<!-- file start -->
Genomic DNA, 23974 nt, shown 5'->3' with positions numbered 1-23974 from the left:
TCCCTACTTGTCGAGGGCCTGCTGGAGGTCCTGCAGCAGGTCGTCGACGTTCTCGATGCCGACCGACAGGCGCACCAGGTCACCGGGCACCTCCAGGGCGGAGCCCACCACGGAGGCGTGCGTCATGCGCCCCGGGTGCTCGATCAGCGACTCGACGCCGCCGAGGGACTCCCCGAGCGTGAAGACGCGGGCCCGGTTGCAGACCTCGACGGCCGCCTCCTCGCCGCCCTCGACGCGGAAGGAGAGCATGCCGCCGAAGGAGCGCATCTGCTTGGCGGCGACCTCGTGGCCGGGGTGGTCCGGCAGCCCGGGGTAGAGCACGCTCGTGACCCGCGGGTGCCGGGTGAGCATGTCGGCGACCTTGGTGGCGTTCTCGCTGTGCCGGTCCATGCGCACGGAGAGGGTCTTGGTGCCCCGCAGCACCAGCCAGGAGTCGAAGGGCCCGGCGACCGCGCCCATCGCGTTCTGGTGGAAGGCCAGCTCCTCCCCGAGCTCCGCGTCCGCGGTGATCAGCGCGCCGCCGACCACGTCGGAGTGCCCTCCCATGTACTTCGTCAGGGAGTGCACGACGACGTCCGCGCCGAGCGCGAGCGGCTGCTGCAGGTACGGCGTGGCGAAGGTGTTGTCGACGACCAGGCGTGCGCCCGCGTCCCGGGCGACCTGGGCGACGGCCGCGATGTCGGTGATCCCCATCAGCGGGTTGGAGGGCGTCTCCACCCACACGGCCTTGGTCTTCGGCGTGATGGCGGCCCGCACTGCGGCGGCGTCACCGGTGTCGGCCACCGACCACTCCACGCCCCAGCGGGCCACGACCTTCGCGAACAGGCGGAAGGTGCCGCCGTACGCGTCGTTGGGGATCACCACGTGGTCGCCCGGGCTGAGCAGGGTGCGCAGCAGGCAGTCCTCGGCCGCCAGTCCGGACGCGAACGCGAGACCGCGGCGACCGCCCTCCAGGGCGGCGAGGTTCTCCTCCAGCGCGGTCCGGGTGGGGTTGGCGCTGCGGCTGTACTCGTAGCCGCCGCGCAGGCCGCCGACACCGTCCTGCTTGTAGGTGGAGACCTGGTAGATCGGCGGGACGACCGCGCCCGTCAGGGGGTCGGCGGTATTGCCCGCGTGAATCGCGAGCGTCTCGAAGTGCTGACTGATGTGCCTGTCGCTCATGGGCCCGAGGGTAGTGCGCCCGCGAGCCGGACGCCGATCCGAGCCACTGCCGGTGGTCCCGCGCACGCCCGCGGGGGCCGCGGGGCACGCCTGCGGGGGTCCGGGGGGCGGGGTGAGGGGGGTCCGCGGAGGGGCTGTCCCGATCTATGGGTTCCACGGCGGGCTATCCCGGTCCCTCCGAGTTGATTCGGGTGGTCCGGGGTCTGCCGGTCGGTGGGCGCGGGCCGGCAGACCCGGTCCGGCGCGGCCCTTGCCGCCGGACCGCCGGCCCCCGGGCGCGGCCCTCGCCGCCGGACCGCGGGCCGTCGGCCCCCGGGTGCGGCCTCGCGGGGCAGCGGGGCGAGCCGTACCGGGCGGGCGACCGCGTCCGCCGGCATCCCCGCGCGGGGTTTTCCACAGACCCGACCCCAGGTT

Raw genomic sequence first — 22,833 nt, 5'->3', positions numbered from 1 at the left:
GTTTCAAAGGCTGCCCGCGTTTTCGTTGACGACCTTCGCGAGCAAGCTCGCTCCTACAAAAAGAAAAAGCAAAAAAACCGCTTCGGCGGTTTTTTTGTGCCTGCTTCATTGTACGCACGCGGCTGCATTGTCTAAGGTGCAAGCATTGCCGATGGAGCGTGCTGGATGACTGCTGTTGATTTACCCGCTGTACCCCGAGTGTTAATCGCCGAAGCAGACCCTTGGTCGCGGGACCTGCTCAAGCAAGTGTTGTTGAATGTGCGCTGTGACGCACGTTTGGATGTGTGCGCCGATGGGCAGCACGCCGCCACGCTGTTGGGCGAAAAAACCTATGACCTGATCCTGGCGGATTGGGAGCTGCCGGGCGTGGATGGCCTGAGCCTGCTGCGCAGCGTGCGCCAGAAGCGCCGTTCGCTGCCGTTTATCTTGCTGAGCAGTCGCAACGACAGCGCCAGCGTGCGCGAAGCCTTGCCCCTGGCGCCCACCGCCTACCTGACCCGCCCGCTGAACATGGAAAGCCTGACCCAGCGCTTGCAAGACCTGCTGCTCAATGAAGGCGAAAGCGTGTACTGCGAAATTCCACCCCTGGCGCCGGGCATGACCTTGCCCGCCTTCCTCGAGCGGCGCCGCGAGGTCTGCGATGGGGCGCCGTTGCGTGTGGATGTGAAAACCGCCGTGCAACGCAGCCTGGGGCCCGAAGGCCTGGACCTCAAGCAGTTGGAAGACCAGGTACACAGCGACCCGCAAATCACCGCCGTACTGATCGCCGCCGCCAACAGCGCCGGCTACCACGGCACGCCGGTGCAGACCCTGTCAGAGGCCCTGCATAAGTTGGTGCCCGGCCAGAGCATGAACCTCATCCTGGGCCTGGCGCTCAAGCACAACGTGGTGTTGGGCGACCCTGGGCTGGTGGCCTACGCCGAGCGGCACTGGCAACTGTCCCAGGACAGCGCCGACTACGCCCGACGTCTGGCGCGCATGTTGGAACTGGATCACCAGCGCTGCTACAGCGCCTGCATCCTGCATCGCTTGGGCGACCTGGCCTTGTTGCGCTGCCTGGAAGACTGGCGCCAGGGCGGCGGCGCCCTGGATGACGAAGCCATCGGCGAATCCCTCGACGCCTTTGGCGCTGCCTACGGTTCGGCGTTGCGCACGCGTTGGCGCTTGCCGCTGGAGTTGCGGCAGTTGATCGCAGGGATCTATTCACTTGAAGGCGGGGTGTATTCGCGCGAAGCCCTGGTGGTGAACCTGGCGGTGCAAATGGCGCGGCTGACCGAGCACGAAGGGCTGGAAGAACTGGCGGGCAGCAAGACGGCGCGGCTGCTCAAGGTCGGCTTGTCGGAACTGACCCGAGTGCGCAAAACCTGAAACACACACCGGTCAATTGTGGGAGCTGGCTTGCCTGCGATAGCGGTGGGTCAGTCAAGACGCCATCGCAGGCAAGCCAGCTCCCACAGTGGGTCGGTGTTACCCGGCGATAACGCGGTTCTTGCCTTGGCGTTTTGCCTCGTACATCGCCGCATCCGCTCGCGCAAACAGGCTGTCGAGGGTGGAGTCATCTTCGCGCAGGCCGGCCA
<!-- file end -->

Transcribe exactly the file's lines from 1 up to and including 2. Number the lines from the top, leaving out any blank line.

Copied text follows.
Genomic DNA, 23974 nt, shown 5'->3' with positions numbered 1-23974 from the left:
TCCCTACTTGTCGAGGGCCTGCTGGAGGTCCTGCAGCAGGTCGTCGACGTTCTCGATGCCGACCGACAGGCGCACCAGGTCACCGGGCACCTCCAGGGCGGAGCCCACCACGGAGGCGTGCGTCATGCGCCCCGGGTGCTCGATCAGCGACTCGACGCCGCCGAGGGACTCCCCGAGCGTGAAGACGCGGGCCCGGTTGCAGACCTCGACGGCCGCCTCCTCGCCGCCCTCGACGCGGAAGGAGAGCATGCCGCCGAAGGAGCGCATCTGCTTGGCGGCGACCTCGTGGCCGGGGTGGTCCGGCAGCCCGGGGTAGAGCACGCTCGTGACCCGCGGGTGCCGGGTGAGCATGTCGGCGACCTTGGTGGCGTTCTCGCTGTGCCGGTCCATGCGCACGGAGAGGGTCTTGGTGCCCCGCAGCACCAGCCAGGAGTCGAAGGGCCCGGCGACCGCGCCCATCGCGTTCTGGTGGAAGGCCAGCTCCTCCCCGAGCTCCGCGTCCGCGGTGATCAGCGCGCCGCCGACCACGTCGGAGTGCCCTCCCATGTACTTCGTCAGGGAGTGCACGACGACGTCCGCGCCGAGCGCGAGCGGCTGCTGCAGGTACGGCGTGGCGAAGGTGTTGTCGACGACCAGGCGTGCGCCCGCGTCCCGGGCGACCTGGGCGACGGCCGCGATGTCGGTGATCCCCATCAGCGGGTTGGAGGGCGTCTCCACCCACACGGCCTTGGTCTTCGGCGTGATGGCGGCCCGCACTGCGGCGGCGTCACCGGTGTCGGCCACCGACCACTCCACGCCCCAGCGGGCCACGACCTTCGCGAACAGGCGGAAGGTGCCGCCGTACGCGTCGTTGGGGATCACCACGTGGTCGCCCGGGCTGAGCAGGGTGCGCAGCAGGCAGTCCTCGGCCGCCAGTCCGGACGCGAACGCGAGACCGCGGCGACCGCCCTCCAGGGCGGCGAGGTTCTCCTCCAGCGCGGTCCGGGTGGGGTTGGCGCTGCGGCTGTACTCGTAGCCGCCGCGCAGGCCGCCGACACCGTCCTGCTTGTAGGTGGAGACCTGGTAGATCGGCGGGACGACCGCGCCCGTCAGGGGGTCGGCGGTATTGCCCGCGTGAATCGCGAGCGTCTCGAAGTGCTGACTGATGTGCCTGTCGCTCATGGGCCCGAGGGTAGTGCGCCCGCGAGCCGGACGCCGATCCGAGCCACTGCCGGTGGTCCCGCGCACGCCCGCGGGGGCCGCGGGGCACGCCTGCGGGGGTCCGGGGGGCGGGGTGAGGGGGGTCCGCGGAGGGGCTGTCCCGATCTATGGGTTCCACGGCGGGCTATCCCGGTCCCTCCGAGTTGATTCGGGTGGTCCGGGGTCTGCCGGTCGGTGGGCGCGGGCCGGCAGACCCGGTCCGGCGCGGCCCTTGCCGCCGGACCGCCGGCCCCCGGGCGCGGCCCTCGCCGCCGGACCGCGGGCCGTCGGCCCCCGGGTGCGGCCTCGCGGGGCAGCGGGGCGAGCCGTACCGGGCGGGCGACCGCGTCCGCCGGCATCCCCGCGCGGGGTTTTCCACAGACCCGACCCCAGGTT